For those readers who just arrived from a 1981 deLorean, the Arctic has in recent years become an economically and politically significant region and is garnering a lot of attention.
Two events recently both highlighted and catered to this emerging interest: the Arctic Circle, held in Reykjavik, Iceland; and the Conference Board of Canada’s North Summit 2013, held in Whitehorse, Yukon. In addition to spontaneous left eyelid twitching as a result of chronic jetlag, I gained a lot from these two conferences. But the biggest lesson was that the participants -- policymakers, stakeholders, experts, what have you – seemed to either have the capacity to think locally or globally, but rarely both. And that pretty much sums up the state of Arctic policy making today.
Arctic Circle conference
What did that look like in practice: the Arctic Circle proudly hosted over 1,000 participants from 40 countries. While the content was very much Arctic-based and there were many northern participants, especially from Alaska, Iceland and Greenland, it had a distinctly cosmopolitan feel. Plenaries were held discussing Singapore, South Korea and Himalayan interest in the Arctic, not to mention German and French; Google’s Eric Schmidt talked about how technology could connect the region to global ideas and innovation; and Guggenheim’s Scott Minerd suggested the Arctic represents not just the best opportunity of our generation, but “of the last 12,000 years”!
Of course, this accessibility was precisely Icelandic President Grimsson’s point, and stems from a view of the Arctic as a common heritage of mankind, for which we all have a responsibility (and a right). Assuming that the best decisions and policies follow from transparency and openness, the Arctic Circle aimed to give those who are not Arctic Council states or Permanent Participants a voice in regional governance and economic development. While the resultant discussion was not superficial, it was pretty far removed from the daily lives of Northerners.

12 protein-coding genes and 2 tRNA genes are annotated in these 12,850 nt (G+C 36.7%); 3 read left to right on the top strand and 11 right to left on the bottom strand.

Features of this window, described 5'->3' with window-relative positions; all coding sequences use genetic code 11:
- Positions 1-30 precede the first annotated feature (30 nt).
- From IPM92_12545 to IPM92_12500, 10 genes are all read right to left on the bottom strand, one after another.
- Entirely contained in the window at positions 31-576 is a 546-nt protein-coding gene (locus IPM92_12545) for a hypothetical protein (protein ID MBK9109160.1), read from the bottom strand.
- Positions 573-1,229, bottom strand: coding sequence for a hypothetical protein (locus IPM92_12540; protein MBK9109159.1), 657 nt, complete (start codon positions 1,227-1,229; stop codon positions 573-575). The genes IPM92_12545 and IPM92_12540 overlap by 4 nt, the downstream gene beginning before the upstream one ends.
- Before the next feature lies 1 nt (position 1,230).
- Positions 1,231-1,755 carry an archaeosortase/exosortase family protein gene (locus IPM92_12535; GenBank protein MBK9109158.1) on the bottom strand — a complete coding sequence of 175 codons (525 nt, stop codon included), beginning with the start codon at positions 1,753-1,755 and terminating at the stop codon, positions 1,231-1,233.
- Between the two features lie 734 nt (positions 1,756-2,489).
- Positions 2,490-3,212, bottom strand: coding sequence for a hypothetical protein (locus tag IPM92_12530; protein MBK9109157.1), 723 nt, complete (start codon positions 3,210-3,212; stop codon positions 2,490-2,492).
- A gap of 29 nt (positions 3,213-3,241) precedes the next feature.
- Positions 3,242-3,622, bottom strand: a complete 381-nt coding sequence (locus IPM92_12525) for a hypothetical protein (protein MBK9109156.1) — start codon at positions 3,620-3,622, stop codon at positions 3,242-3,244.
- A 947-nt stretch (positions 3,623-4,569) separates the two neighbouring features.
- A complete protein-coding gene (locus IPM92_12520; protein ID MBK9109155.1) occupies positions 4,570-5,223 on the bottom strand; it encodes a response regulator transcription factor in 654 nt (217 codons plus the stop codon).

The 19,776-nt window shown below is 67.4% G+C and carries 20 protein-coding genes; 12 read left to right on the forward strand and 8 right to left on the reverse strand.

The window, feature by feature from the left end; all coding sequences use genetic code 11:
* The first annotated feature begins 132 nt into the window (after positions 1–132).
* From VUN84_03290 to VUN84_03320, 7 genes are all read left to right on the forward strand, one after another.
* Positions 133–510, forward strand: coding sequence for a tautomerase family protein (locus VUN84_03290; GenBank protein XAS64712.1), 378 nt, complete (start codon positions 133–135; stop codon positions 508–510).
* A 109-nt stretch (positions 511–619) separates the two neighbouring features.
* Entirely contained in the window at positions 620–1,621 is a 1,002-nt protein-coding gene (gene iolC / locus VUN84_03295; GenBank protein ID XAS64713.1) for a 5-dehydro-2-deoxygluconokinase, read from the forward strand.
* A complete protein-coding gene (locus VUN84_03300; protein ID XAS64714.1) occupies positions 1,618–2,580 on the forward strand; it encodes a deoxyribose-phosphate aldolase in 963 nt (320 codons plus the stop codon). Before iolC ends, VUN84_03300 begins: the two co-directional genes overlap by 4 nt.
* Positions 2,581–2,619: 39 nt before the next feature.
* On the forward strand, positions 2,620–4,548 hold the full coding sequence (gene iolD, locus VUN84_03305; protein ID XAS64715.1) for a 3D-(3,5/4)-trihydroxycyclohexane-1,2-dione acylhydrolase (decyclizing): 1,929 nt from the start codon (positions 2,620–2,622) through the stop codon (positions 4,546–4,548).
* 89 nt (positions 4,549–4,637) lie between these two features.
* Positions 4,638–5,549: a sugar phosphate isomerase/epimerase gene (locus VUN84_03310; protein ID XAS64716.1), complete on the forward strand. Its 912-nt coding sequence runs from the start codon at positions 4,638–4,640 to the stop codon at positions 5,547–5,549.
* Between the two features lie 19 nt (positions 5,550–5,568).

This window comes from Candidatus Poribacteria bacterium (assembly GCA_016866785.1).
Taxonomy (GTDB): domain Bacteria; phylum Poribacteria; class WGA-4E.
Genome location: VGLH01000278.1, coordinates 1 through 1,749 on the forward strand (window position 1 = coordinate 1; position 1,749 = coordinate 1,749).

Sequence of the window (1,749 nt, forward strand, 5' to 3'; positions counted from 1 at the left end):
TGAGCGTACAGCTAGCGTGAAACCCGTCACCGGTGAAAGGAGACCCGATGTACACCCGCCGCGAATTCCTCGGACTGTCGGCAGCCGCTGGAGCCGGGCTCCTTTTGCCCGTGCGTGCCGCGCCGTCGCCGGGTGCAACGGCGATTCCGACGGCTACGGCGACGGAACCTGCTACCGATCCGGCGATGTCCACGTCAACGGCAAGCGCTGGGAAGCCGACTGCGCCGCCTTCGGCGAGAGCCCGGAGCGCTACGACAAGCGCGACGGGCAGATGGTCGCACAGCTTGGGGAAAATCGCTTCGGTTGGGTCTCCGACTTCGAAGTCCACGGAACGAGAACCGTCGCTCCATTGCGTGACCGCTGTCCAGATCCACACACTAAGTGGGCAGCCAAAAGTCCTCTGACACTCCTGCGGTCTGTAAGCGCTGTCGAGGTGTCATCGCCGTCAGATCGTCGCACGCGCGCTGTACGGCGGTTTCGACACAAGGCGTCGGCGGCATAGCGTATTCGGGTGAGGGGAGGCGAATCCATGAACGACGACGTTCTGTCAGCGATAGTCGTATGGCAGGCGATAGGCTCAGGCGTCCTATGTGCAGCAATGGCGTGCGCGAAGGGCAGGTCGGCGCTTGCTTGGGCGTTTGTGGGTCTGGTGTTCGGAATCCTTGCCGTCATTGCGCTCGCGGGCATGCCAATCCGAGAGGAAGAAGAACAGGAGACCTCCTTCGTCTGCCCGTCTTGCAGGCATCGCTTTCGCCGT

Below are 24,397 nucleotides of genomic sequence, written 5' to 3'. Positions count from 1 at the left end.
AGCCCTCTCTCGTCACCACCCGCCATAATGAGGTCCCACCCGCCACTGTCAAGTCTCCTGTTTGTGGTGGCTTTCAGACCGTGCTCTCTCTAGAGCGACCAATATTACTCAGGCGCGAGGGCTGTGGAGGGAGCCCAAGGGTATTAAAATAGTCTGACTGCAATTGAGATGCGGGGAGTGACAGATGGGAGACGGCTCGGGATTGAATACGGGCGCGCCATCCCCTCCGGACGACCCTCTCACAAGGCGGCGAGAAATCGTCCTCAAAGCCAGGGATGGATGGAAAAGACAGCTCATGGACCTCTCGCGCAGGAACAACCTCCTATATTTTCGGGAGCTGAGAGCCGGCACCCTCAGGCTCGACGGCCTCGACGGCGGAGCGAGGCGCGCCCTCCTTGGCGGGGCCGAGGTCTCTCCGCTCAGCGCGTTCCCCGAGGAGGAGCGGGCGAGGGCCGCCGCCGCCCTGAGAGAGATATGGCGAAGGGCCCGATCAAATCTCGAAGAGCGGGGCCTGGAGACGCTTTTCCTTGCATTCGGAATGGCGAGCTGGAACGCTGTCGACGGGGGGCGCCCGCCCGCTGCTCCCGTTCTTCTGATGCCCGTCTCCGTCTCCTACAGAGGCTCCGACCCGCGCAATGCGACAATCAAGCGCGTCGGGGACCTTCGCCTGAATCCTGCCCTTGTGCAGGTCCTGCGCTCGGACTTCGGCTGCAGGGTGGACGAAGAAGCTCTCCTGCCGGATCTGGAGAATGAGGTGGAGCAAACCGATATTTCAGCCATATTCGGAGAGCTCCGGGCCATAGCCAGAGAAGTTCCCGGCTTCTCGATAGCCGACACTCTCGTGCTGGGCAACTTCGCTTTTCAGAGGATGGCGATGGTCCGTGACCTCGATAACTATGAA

North Summit 2013
On the opposite side of the region, and the spectrum, was the North Summit 2013, the Conference Board of Canada’s second such event, which sought not to bring global actors to the Arctic, but to bring local actors together. There was a good mix of territorial, local, First Nations and Inuit involvement, along with some presence from industry, federal government and academia. While much of the discussion was productive, there was still the sense that the uniqueness and complexity of local contexts could not easily adopt or translate into broader lessons.
Those who are not from the North but have worked there for years -- and these were heavily represented -- were often the most jealous of gatekeepers, knowing that others could not possibly understand the things that they have learned, and earned, the hard way. I must acknowledge that the organizers’ intent was to help create networks and break down silos, but the North continues to host a pervasive sense of mistrust of outsiders, and not for nothing.
Canada and the Arctic Council
Canada has tasked its Arctic Council chairmanship with bringing local perspectives into circumpolar governance, with its theme of “development for the peoples of the Arctic”.
I will say that it is absolutely the right task -- the Arctic is in dire need of bridging local and global perspectives in a constructive way. But I saw no evidence that Canada was providing any leadership in accomplishing that this past week. The Canadian voice was largely missing in Reykjavik, bar a few academic presentations, and while SAO Chair Patrick Borbey was present at the event he did not take the opportunity to articulate the Canadian vision to the conference participants. While he did speak in Whitehorse, it was in fairly itemized terms regarding Arctic Council activities; important stuff, but not inspiring, and not communicating to northern Canadians the value that the Arctic Council might bring to their communities.
I've heard a lot recently about local solutions to local problems, and global solutions to global problems, but fairly little in between. The tension between the two is going to get more problematic until this gap is addressed.
This story is posted on Alaska Dispatch as part of Eye on the Arctic, a collaborative partnership between public and private circumpolar media organizations.